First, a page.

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Construction of molecular marker linkage map and genetic analysis of plant height in maize

By: Jianbing Yan | Centro Internacional de Mejoramiento de Maiz y Trigo (CIMMYT), Mexico, DF (Mexico) | Proceedings of the Asian Regional Maize Workshop Bangkok (Thailand) 5-8 Aug 2002.
Contributor(s): Huang, Y.Q [coaut.] | Li, J.S [coaut.] | Shi, Y.G [coaut.] | Srinivasan, G.|Zaidi, P.H.|Prasanna, B.M.|Gonzalez, F.|Lesnick, K [eds.] | Tang, H [coaut.] | Zheng, Y.L [coaut.].
Material type: materialTypeLabelBookAnalytics: Show analyticsPublisher: Mexico, DF (Mexico) CIMMYT : 2004Description: p. 35-42.ISBN: 970-648-116-8.Subject(s): Chromosomes | Dwarfism | Maize | Molecular genetics | Phenotypes | Statistical analysis | CIMMYT | Hybrids AGROVOCSummary: The rapid development of molecular markers provided powerful tools to localize genes or QTLs involved in important agronomic traits at the genomic level. The purposes of this investigation are to map plant height QTLs using molecular markers and to analyze their genetic effects in maize. A F 2-3 population from an elite hybrid (Zong3 * 87-1) was utilized for evaluating plant heights at two locations, Wuhan and Xiangfan in South China, using a randomized complete block design with three replications. The mapping population included 266 families. A genetic linkage map containing 150 SSR and 16 RFLP markers was constructed with a total length of 2475.9 cM and an average interval of 14.9cM. Totally, 11 QTLs (LOD>2.5) affecting plant heights were mapped on 7 different chromosomes using composite interval mapping. Eight out of the 11 QTLs were detected in two locations, 7 of which showed the same direction of increase in plant height, while 3 QTLs were detected only at one of the two locations. The contributions to phenotypic variations for a single QTL varied between 4.18% and 16.72%. Only one out of three main-effect QTLs contributing to plant heights appeared to be overdominant.Collection: CIMMYT Publications Collection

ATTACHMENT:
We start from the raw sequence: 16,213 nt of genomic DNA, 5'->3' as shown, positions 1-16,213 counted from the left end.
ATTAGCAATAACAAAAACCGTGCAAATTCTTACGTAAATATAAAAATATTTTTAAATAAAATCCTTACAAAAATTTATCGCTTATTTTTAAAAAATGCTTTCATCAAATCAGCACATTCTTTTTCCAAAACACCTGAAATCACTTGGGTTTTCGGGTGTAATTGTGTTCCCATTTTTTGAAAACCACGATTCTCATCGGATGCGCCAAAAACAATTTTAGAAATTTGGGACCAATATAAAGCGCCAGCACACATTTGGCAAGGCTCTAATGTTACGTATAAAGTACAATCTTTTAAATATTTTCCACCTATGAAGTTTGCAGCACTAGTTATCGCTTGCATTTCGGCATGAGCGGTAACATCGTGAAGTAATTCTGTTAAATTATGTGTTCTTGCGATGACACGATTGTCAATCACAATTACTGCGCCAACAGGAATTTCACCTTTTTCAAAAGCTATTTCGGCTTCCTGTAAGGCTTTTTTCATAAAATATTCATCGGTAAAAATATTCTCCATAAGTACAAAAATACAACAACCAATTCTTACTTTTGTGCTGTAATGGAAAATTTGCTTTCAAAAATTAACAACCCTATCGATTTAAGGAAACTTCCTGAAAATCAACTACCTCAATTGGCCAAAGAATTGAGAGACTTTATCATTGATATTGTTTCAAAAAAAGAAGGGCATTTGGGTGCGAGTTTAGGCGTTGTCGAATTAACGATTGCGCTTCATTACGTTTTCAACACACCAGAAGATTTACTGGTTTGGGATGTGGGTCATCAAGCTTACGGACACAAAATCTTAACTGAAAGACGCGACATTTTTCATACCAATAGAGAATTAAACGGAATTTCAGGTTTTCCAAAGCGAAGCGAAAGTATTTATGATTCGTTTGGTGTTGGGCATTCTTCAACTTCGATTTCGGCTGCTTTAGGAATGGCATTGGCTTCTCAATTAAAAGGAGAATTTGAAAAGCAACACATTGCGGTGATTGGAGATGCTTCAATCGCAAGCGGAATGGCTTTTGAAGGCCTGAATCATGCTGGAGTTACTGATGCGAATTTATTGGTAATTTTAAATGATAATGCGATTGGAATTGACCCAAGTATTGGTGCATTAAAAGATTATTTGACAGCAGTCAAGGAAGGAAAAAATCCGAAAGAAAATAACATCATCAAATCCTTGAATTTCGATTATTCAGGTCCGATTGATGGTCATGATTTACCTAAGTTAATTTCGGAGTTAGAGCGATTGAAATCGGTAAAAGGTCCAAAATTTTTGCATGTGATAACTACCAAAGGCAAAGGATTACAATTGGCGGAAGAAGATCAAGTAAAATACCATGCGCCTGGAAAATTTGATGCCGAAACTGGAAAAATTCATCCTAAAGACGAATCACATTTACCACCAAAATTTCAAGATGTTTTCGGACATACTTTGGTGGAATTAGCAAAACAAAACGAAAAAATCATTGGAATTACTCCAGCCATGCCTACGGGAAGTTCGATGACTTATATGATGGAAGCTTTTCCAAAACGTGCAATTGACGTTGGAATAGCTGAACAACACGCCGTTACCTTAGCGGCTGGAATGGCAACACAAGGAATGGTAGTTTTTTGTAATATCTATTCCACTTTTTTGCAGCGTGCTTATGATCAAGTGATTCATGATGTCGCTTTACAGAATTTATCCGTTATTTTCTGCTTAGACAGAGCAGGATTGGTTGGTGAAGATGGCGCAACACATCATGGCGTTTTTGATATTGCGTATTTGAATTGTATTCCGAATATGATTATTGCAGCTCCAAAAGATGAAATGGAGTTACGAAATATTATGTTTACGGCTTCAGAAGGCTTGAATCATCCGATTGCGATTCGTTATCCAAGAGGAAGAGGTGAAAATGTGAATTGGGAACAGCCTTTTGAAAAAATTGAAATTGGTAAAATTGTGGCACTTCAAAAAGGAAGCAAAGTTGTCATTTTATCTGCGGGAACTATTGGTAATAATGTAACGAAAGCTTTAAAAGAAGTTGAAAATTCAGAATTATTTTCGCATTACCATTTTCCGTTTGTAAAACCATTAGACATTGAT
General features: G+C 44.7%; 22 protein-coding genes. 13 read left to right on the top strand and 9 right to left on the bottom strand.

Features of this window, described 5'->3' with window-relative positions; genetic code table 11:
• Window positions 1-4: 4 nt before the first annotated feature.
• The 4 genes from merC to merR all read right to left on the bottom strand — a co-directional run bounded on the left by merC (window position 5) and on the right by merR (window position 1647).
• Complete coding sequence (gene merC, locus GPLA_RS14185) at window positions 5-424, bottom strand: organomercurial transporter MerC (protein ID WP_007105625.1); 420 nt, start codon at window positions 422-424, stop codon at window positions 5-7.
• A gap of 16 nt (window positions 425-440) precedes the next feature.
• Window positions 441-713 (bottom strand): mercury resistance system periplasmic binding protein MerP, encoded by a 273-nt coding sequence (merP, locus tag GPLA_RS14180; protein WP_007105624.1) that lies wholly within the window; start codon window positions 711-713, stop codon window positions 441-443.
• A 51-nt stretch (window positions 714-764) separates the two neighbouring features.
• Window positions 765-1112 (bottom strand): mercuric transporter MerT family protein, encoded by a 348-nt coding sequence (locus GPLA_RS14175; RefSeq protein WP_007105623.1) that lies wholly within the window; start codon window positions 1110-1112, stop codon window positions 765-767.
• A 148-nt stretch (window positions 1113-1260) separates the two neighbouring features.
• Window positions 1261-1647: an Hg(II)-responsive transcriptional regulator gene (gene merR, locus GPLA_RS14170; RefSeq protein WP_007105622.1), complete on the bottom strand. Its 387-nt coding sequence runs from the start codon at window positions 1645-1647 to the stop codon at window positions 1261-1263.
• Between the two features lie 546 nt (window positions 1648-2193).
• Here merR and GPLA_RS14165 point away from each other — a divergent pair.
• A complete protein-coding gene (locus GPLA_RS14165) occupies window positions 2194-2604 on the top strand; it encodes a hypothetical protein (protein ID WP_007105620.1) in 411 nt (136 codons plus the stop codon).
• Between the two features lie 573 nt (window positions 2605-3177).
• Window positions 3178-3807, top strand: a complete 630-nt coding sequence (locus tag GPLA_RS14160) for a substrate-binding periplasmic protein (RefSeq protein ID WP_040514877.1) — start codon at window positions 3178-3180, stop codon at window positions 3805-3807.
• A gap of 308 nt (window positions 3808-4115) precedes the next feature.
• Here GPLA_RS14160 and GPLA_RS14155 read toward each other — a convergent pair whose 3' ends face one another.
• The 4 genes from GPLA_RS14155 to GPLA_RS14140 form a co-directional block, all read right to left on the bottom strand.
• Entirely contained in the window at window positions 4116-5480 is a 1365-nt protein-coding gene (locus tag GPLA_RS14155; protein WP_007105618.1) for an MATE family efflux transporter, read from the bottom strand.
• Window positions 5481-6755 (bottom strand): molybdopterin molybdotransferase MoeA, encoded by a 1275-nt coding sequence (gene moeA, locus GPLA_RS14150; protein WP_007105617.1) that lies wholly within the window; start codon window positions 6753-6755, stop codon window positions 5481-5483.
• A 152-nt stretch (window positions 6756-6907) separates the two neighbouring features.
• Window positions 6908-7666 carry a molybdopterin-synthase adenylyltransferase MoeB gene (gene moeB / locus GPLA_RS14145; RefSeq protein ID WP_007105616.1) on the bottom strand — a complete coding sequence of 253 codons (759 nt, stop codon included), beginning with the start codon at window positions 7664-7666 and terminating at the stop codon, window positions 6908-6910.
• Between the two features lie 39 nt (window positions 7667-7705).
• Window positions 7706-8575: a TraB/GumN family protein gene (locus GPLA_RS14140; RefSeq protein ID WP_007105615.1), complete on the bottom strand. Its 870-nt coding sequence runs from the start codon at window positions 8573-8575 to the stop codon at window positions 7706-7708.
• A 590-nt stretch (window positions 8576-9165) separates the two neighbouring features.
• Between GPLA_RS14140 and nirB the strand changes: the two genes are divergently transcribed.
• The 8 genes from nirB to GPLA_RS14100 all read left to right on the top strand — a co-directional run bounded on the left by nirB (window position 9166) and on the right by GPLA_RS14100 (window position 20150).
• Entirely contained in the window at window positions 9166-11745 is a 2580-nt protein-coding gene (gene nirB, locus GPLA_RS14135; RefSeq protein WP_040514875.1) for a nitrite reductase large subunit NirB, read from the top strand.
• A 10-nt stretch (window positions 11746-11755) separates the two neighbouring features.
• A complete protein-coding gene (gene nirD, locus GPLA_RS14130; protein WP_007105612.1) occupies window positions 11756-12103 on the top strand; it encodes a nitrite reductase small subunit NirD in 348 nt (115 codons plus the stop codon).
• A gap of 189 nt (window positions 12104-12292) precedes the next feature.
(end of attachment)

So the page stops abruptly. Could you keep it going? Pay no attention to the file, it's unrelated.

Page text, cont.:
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The rapid development of molecular markers provided powerful tools to localize genes or QTLs involved in important agronomic traits at the genomic level. The purposes of this investigation are to map plant height QTLs using molecular markers and to analyze their genetic effects in maize. A F 2-3 population from an elite hybrid (Zong3 * 87-1) was utilized for evaluating plant heights at two locations, Wuhan and Xiangfan in South China, using a randomized complete block design with three replications. The mapping population included 266 families. A genetic linkage map containing 150 SSR and 16 RFLP markers was constructed with a total length of 2475.9 cM and an average interval of 14.9cM. Totally, 11 QTLs (LOD>2.5) affecting plant heights were mapped on 7 different chromosomes using composite interval mapping. Eight out of the 11 QTLs were detected in two locations, 7 of which showed the same direction of increase in plant height, while 3 QTLs were detected only at one of the two locations. The contributions to phenotypic variations for a single QTL varied between 4.18% and 16.72%. Only one out of three main-effect QTLs contributing to plant heights appeared to be overdominant.

English

0501|AGRIS 0501|AL-Maize Program

Juan Carlos Mendieta

CIMMYT Publications Collection

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